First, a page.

The funeral home helped us talk to Baba some more about his sister, they let us organise a very special funeral for Rhianna, one that wasn’t in the church but was just by her grave side. My friends found a perfect verse for her service. We didn’t write anything ourselves we let the vicar do it all.

There was nothing we could say.

Nothing we could write.

Baba’s preschool, helped him massively, talked to him, read his book. Let him be normal, but opened the paths for him to talk.

We were so grateful to them.

The Health Visitor turned up to see us, to discuss Rhianna’s labour plans and to bring my red book over. Mr L told her she had been born, she apologised for being late, he told her Rhianna had died. She was mortified, no one had told her. No one had passed on my notes, she had no clue.

After the initial embarrassment and complete and utter shock from us, she gave us some details of places to contact.

We tried a couple, Mr L didn’t want to see SANDS so that one was stopped he wasn’t ready, we called CRUSE and the initial chat seemed like it was just the place we needed, the older lady we got assigned was rude, and very abrupt and made me sad on my first contact with her, we then cut all ties.

I had my six-week check after giving birth, everything physically was fine, I was sent home. No offer of counselling, no checking that her daddy was ok, nothing, just a sorry, it must be awful, but your young you can have another and off I went.

We never wanted tests done on Rhianna at the time, everyone was quite certain she had the cord around her neck, it later transpired that my placenta had failed, we had that confirmed at our meeting with the consultant in July after she died. The first contact we had with the hospital.

They agreed a plan of action for future babies, aspirin and extra checks, I had to fight to get a 23 week scan, there was no chance that I would go through any future babies without them being scanned that week. I remember being given an odd look at the request but it was granted, and it did happen with Boo.

But still no counselling, still no support we were told it was unfortunate, and sent on our way.

From the NHS we never got any support, we never got offered counselling, nor myself or Mr L. We have however had massive support from individuals within the NHS, my midwife was amazing at the time, she was amazing when I fell pregnant and had a miscarriage and she was amazing when I was pregnant with Boo. But she has been there, she has had miscarriages and she understands the pain, the worry and the stress. It makes a big difference.

We have had amazing support from family and friends, people who are close enough to tell us they don’t understand and they don’t know what to say or ones that are so close and are living the same life as us and show us it is possible to carry on.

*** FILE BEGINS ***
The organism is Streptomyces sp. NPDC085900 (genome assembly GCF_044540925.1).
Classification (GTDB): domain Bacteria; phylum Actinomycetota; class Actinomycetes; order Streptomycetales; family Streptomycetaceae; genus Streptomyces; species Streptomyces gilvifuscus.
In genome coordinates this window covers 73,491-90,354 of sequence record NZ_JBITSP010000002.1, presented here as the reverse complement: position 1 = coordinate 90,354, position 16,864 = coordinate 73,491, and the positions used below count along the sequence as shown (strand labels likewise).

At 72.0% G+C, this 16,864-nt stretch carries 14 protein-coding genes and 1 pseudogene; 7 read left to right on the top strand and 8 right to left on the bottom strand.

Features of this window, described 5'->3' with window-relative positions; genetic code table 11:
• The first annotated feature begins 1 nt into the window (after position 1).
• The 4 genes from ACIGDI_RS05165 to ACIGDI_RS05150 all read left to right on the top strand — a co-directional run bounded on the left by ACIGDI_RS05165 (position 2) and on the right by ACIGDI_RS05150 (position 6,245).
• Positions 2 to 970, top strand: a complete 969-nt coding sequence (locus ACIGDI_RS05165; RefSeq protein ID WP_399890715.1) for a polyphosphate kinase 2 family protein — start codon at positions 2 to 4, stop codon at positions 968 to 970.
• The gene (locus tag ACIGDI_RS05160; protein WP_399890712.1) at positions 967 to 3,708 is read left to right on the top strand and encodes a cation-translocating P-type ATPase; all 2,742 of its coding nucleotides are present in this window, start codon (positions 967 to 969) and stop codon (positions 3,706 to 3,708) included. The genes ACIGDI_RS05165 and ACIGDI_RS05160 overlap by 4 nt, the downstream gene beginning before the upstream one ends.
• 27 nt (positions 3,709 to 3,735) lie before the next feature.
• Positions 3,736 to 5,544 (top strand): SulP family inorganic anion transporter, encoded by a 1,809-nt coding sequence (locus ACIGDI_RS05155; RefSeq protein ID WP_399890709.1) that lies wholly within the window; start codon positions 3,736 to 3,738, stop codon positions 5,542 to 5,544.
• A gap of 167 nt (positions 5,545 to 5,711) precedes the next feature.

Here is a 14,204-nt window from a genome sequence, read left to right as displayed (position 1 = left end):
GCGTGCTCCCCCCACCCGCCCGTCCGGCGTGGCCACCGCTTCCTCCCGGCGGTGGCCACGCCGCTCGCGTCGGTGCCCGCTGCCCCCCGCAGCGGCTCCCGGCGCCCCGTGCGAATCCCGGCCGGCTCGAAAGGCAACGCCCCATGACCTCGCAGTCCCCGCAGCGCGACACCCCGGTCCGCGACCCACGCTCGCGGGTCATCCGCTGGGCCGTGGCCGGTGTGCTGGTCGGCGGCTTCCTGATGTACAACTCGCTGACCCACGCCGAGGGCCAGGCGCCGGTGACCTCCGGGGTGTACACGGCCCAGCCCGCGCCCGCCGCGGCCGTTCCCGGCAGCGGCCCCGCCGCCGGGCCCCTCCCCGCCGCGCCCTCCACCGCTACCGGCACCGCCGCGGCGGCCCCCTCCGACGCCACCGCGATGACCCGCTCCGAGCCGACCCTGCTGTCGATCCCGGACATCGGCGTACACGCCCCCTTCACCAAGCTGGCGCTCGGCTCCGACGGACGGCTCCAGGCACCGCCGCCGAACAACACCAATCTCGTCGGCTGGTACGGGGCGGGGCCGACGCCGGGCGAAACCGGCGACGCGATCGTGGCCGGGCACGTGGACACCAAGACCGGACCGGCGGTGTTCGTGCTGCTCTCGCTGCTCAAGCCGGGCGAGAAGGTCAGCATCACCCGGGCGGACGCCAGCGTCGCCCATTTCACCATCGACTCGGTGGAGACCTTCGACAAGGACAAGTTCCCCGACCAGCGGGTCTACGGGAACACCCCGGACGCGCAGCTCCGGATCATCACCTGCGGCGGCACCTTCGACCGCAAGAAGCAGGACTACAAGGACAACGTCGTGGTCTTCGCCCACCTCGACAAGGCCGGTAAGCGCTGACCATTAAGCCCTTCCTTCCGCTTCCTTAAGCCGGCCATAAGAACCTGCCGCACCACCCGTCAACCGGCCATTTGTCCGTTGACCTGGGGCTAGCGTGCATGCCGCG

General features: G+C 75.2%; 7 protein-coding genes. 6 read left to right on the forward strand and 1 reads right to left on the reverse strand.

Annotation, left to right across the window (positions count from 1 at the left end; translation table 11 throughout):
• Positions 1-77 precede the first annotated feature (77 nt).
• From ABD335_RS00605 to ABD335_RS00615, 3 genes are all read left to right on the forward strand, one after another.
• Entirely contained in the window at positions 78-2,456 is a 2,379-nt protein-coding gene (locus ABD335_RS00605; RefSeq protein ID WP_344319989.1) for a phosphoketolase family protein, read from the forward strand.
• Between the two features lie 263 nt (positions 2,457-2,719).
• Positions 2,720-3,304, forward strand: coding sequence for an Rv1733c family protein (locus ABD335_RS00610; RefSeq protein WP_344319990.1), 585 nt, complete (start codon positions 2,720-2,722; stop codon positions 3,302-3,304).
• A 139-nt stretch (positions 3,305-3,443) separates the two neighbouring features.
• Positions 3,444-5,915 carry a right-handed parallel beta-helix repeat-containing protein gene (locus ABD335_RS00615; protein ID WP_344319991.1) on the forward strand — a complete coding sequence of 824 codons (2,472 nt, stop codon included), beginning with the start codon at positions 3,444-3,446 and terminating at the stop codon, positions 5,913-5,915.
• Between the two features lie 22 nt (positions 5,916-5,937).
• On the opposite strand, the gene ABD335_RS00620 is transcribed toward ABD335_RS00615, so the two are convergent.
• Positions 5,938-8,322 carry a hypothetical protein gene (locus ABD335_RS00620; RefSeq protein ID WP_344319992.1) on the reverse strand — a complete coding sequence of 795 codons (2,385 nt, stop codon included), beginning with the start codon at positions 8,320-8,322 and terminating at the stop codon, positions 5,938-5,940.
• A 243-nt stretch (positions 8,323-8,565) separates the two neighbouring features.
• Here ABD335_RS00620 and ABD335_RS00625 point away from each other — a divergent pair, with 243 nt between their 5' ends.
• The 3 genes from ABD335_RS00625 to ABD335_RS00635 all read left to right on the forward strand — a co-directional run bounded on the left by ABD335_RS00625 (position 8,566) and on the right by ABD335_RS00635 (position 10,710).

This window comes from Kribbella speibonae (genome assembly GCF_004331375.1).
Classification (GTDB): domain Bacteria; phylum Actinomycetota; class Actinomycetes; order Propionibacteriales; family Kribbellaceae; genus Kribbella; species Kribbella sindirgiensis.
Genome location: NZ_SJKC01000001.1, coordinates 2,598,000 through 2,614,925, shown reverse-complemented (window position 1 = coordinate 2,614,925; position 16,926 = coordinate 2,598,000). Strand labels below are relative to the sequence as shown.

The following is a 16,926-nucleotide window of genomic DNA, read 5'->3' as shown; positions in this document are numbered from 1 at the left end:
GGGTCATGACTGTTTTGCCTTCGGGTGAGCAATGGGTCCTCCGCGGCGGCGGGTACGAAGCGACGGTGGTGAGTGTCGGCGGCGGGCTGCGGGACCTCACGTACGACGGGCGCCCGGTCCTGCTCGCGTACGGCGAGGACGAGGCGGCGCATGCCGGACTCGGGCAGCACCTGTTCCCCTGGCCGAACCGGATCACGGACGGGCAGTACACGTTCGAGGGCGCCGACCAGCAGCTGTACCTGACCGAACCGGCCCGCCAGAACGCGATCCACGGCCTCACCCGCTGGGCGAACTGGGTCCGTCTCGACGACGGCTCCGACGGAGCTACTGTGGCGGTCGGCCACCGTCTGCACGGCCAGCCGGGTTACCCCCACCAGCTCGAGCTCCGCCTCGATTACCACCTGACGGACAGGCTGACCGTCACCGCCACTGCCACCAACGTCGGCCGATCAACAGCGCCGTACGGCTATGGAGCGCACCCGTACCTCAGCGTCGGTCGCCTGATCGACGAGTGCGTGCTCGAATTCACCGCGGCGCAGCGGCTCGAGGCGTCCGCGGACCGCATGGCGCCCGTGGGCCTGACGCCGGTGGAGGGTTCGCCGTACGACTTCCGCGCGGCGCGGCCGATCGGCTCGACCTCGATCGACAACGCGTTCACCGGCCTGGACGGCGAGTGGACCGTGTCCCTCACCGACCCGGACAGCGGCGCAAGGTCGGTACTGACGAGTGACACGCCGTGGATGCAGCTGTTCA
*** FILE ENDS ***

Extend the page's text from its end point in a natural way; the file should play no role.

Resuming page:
I got a massive amount of support from the online community, the blogging world and they stood with me, the day Rhianna died and the day we buried her. And were there in the dead of the night when others were sleeping and I was up again. And have been there over the years.

But our biggest support came from Saying Goodbye and Zoe, we went to one of their services soon after loosing Rhianna and it was something that we really needed, to realise that we aren’t alone, that there are so many people who have lost their children. And to know that you are standing in a room, where every single baby loss matters. Every single hug you receive is genuine and everyone understands. Saying Goodbye has got us through some bad points in our grief, with the help of them and Growing You they really supported me through my future pregnancies, something that wasn’t offered anywhere else.

When I fell pregnant again, I was given a sticker on my notes, a little heart that indicated that I had lost a child. The doctors, and midwives I saw were fantastic they always reassured me, they always checked me and they always listened to my worries. But that is where the support stopped, again no counselling was offered, no checking on me or Mr L’s mental health was thought about and we were just left to it. To worry about every move, pain, non movement, and stress that comes with every pregnancy.

When we had Boo he was kept in for being grunty, it broke my heart, I was told he was healthy but I was still worried, again he was looked after well but no one checked on us. No one asked if we were ok. It was tough.

When you give birth to a baby after loosing a baby you are torn, you are worried to be happy and don’t want to be sad. You miss your baby that should be there, and you want to protect your new baby. It is an odd experience a happy but torn one, and I think somewhere along the line someone should ask if you are ok. They didn’t, Saying Goodbye did.

But the difference is they have lived it, they have experienced it. To me that is the essential thing that is missing, no one can advise, or look after a mother, and father that have lost a child, unless they have lost a child. No one understands their pain, like a person living their pain.

And until that is understood there are always going to be issues, time doesn’t heal, it doesn’t matter that you can have another, it doesn’t get easier, and it doesn’t all stop a couple of months down the line.

Nothing heals you, nothing stops it and anything can start it anywhere, anywhen, and somewhere somehow the people who deal with you at the moment your child dies, need to know where to help you, it may not be them, that is fine but they need to know where to send you, who to offer as places that could help you.

And from our experience admin needs to be up to date, accurate and dealt with quickly.

Firstly we wanted a record of Rhianna, we didn’t want to walk out with no birth certificate, and her not existing (I know that is a whole other issue)

Secondly we didn’t want to be told she could just be left to be buried by the hospital, the image of a mass cremation came to mind and it was sickening

Thirdly every person who ever deals with myself, or Mr L should know we lost a daughter. That our daughter died, it can and will affect us for life. The Health Visitor should have known, it should be on both our records!

And fourthly it isn’t hard to ask if we are ok!

2 thoughts on “After a Baby Dies”

  • Oh honey, it breaks my heart that you have all been through so much and that you still don’t seem to get the full support I feel you need. You are right, there doesn’t seem to be enough communication and the records, etc seem wrong. I have so many feeling, tears and heartbreak for you both. Know I am always there. Hugs x

    • Thank you Susan, and thank you for reading I know it isn’t always easy to read these posts appreciate that people do xx